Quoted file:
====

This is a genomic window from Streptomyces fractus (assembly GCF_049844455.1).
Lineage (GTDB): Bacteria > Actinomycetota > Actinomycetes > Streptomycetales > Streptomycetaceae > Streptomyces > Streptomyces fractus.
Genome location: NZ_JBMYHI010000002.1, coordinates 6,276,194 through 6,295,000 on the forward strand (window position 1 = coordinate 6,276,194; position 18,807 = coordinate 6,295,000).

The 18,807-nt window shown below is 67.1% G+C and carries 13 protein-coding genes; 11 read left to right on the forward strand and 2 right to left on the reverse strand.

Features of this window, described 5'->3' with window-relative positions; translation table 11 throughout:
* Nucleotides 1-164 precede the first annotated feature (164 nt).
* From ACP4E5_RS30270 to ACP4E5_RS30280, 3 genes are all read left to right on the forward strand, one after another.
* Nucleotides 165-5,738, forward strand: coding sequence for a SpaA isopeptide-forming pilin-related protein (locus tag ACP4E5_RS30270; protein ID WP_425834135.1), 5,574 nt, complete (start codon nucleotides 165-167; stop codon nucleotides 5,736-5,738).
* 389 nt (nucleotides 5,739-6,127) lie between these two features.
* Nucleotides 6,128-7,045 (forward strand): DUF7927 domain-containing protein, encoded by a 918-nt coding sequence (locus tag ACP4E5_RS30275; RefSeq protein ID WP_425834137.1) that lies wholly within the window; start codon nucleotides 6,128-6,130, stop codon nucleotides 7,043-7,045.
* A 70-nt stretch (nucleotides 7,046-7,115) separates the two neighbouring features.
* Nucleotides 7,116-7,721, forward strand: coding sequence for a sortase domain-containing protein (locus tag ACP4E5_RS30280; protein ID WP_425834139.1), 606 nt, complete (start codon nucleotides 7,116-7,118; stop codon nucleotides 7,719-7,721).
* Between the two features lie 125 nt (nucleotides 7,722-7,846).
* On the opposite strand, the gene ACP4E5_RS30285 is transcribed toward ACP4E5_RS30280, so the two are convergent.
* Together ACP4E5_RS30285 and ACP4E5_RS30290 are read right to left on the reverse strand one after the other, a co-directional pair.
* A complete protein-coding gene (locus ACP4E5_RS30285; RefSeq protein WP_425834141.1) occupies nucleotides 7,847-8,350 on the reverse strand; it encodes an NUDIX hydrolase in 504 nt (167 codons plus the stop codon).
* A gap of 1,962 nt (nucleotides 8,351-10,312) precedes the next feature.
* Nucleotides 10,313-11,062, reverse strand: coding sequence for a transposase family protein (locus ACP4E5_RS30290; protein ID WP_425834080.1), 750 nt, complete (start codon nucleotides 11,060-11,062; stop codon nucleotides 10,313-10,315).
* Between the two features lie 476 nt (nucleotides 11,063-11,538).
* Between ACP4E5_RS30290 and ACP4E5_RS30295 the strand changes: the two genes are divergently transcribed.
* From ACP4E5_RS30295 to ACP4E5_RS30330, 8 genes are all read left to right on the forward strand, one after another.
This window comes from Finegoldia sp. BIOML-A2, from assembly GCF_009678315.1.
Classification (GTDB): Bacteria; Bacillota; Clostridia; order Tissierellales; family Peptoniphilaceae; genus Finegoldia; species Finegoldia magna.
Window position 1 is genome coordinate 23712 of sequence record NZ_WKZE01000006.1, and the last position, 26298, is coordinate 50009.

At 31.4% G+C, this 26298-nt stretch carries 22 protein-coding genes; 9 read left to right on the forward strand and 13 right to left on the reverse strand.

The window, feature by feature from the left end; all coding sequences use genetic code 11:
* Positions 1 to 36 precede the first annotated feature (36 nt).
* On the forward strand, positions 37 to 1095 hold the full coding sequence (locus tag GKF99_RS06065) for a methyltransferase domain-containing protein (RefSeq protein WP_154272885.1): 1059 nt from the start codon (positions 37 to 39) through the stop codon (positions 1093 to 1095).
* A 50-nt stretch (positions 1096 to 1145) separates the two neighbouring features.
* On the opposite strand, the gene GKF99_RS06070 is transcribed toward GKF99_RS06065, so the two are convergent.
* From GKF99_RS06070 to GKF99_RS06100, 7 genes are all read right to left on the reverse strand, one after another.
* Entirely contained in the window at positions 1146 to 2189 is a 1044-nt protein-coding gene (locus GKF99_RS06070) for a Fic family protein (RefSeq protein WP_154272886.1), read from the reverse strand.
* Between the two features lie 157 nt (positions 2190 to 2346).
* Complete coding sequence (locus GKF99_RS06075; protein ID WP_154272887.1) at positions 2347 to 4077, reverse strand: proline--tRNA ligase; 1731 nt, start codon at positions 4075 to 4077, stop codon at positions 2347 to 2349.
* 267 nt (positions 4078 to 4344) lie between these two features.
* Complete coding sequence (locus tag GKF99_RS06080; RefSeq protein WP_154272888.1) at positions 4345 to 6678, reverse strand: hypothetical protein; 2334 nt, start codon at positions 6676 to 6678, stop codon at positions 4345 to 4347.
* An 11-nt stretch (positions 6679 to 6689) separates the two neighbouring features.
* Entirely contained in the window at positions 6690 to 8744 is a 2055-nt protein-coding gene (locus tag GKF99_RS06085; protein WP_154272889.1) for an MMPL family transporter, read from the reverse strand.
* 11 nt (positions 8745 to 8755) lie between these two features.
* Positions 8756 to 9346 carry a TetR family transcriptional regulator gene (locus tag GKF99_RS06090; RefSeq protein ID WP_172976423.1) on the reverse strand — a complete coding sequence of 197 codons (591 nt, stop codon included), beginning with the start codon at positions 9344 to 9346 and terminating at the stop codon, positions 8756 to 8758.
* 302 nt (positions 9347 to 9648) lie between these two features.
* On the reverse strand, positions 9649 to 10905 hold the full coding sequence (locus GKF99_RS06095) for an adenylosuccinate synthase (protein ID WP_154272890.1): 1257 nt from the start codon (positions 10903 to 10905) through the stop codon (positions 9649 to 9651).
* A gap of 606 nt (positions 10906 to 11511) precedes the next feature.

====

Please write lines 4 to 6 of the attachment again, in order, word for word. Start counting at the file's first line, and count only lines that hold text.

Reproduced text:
The 18,807-nt window shown below is 67.1% G+C and carries 13 protein-coding genes; 11 read left to right on the forward strand and 2 right to left on the reverse strand.

Features of this window, described 5'->3' with window-relative positions; translation table 11 throughout:
* Nucleotides 1-164 precede the first annotated feature (164 nt).